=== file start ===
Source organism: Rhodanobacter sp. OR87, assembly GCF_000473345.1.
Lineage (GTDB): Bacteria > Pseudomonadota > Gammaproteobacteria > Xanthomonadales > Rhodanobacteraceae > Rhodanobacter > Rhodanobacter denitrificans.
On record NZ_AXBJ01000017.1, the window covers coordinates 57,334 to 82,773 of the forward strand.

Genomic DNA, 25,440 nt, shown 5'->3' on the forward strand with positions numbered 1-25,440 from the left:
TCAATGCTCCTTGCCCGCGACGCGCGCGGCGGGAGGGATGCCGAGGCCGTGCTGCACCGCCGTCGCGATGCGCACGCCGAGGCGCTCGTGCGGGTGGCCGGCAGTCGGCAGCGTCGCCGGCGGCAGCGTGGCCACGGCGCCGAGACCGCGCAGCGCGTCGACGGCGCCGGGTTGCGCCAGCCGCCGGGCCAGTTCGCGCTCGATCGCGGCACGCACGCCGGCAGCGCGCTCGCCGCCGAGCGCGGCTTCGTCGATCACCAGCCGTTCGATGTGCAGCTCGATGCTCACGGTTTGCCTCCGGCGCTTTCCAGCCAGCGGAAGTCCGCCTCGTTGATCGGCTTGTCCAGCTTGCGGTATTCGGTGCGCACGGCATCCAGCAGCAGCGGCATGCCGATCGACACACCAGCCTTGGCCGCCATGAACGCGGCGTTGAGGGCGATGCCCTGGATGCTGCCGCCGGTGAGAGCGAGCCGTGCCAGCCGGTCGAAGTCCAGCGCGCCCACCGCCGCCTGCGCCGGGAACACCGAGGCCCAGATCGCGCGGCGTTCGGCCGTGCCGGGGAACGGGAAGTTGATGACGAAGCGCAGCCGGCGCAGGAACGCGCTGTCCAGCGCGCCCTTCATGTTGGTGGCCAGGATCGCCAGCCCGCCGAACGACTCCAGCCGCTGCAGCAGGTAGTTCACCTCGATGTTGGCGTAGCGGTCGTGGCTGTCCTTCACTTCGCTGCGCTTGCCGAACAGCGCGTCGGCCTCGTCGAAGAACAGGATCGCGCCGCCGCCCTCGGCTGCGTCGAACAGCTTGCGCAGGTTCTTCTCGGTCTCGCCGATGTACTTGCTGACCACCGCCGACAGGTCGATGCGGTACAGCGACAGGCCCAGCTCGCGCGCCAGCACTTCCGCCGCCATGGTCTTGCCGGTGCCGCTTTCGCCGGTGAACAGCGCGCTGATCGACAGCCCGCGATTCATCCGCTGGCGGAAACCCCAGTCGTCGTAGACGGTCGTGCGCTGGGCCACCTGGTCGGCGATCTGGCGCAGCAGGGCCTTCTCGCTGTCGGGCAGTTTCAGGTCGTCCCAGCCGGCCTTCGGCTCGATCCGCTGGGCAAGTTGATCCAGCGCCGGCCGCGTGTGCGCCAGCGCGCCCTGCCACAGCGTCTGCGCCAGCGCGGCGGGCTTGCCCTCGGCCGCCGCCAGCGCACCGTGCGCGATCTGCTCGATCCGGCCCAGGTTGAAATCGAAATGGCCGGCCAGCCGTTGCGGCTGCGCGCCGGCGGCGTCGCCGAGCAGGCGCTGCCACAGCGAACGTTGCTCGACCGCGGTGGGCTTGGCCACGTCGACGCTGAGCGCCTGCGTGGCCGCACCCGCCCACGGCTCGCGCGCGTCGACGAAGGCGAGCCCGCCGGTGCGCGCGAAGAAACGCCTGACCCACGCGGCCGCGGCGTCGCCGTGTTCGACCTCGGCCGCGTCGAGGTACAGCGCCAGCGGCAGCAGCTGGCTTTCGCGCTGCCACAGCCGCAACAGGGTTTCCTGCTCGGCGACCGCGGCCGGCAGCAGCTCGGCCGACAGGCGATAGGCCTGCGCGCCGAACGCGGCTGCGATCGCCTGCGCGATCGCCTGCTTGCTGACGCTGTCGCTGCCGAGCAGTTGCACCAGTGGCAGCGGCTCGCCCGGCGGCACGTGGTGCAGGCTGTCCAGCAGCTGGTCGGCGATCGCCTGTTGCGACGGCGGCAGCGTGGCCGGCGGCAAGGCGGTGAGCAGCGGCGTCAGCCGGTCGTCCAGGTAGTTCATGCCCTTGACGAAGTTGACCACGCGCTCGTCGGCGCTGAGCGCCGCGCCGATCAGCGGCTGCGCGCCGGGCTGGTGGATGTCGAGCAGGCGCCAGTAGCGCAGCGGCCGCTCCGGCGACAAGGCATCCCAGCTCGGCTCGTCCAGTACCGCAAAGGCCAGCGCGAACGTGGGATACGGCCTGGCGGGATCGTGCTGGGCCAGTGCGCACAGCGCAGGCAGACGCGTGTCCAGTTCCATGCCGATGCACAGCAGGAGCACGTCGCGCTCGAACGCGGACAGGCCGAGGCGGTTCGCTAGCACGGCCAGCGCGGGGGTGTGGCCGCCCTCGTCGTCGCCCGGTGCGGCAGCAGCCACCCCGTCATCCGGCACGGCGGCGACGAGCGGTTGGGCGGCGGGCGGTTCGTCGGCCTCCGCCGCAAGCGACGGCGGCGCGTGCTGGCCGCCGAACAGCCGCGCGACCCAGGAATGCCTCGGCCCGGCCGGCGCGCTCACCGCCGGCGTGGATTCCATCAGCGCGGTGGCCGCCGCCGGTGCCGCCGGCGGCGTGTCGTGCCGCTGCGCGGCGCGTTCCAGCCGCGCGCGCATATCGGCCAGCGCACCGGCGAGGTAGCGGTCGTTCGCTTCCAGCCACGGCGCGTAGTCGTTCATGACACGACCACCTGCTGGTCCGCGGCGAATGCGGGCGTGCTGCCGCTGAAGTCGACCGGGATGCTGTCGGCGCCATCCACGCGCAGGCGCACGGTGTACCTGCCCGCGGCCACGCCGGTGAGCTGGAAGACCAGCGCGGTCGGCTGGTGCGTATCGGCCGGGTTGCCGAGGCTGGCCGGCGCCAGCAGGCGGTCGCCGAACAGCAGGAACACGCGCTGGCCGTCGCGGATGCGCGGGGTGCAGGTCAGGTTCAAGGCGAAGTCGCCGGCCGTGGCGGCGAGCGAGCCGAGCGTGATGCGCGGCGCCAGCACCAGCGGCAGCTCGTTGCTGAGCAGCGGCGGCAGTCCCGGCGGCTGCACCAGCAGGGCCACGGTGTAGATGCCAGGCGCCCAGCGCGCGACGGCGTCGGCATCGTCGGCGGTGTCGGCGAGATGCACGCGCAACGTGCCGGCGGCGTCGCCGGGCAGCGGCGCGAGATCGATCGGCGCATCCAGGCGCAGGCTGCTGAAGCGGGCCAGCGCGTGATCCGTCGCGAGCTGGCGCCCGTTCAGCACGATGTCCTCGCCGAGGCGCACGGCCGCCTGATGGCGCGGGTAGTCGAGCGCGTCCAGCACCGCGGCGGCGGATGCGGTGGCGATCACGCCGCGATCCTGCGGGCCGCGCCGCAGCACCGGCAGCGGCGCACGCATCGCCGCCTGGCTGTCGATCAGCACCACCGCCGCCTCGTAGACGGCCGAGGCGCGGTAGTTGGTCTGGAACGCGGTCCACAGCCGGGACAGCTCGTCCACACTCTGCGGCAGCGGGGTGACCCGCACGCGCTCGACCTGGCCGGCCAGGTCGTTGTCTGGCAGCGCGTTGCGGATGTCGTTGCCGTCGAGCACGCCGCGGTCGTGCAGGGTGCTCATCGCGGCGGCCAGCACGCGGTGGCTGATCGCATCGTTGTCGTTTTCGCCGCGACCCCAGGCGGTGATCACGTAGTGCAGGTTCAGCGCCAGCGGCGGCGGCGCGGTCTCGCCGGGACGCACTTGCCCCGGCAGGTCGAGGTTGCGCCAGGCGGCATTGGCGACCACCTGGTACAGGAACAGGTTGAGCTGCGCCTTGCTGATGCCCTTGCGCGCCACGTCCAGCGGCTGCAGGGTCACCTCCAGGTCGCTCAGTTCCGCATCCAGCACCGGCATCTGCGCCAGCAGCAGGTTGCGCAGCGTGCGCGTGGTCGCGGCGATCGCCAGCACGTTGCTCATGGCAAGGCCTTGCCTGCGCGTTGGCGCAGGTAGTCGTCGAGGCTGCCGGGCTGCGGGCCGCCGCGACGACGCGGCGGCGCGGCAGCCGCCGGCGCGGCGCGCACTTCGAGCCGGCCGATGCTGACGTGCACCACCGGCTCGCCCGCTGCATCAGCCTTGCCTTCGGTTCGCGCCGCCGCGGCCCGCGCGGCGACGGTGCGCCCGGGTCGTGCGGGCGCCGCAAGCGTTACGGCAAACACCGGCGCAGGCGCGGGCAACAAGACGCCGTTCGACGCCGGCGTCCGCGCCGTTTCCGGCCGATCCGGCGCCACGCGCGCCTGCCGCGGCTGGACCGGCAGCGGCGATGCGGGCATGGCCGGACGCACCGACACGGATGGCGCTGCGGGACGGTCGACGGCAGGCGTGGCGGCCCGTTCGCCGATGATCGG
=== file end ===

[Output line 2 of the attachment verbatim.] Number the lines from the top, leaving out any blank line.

Lineage (GTDB): Bacteria > Pseudomonadota > Gammaproteobacteria > Xanthomonadales > Rhodanobacteraceae > Rhodanobacter > Rhodanobacter denitrificans.